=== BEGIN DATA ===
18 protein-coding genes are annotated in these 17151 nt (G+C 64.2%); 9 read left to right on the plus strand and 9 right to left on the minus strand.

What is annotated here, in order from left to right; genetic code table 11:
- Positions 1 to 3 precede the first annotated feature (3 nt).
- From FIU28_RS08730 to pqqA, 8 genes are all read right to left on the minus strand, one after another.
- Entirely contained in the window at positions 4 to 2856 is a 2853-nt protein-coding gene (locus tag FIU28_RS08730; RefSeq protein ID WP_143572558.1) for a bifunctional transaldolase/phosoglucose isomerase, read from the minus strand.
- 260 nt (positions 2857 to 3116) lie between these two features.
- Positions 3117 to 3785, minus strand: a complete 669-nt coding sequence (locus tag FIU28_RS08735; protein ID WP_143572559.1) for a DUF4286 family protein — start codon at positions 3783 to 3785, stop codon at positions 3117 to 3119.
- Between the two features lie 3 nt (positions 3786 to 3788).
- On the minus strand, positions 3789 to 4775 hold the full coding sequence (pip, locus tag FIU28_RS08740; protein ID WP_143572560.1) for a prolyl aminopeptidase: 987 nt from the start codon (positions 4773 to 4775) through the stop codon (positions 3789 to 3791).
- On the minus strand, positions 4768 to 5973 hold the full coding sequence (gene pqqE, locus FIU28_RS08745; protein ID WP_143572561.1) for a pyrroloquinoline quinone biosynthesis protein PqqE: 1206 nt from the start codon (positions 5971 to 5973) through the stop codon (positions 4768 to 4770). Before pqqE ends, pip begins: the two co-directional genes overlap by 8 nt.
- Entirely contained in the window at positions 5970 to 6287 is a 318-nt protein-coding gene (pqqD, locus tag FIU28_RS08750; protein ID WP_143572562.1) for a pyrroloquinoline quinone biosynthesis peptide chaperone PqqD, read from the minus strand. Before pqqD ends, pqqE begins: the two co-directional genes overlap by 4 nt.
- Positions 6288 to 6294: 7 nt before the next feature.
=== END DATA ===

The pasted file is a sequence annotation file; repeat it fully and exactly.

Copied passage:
18 protein-coding genes are annotated in these 17151 nt (G+C 64.2%); 9 read left to right on the plus strand and 9 right to left on the minus strand.

What is annotated here, in order from left to right; genetic code table 11:
- Positions 1 to 3 precede the first annotated feature (3 nt).
- From FIU28_RS08730 to pqqA, 8 genes are all read right to left on the minus strand, one after another.
- Entirely contained in the window at positions 4 to 2856 is a 2853-nt protein-coding gene (locus tag FIU28_RS08730; RefSeq protein ID WP_143572558.1) for a bifunctional transaldolase/phosoglucose isomerase, read from the minus strand.
- 260 nt (positions 2857 to 3116) lie between these two features.
- Positions 3117 to 3785, minus strand: a complete 669-nt coding sequence (locus tag FIU28_RS08735; protein ID WP_143572559.1) for a DUF4286 family protein — start codon at positions 3783 to 3785, stop codon at positions 3117 to 3119.
- Between the two features lie 3 nt (positions 3786 to 3788).
- On the minus strand, positions 3789 to 4775 hold the full coding sequence (pip, locus tag FIU28_RS08740; protein ID WP_143572560.1) for a prolyl aminopeptidase: 987 nt from the start codon (positions 4773 to 4775) through the stop codon (positions 3789 to 3791).
- On the minus strand, positions 4768 to 5973 hold the full coding sequence (gene pqqE, locus FIU28_RS08745; protein ID WP_143572561.1) for a pyrroloquinoline quinone biosynthesis protein PqqE: 1206 nt from the start codon (positions 5971 to 5973) through the stop codon (positions 4768 to 4770). Before pqqE ends, pip begins: the two co-directional genes overlap by 8 nt.
- Entirely contained in the window at positions 5970 to 6287 is a 318-nt protein-coding gene (pqqD, locus tag FIU28_RS08750; protein ID WP_143572562.1) for a pyrroloquinoline quinone biosynthesis peptide chaperone PqqD, read from the minus strand. Before pqqD ends, pqqE begins: the two co-directional genes overlap by 4 nt.
- Positions 6288 to 6294: 7 nt before the next feature.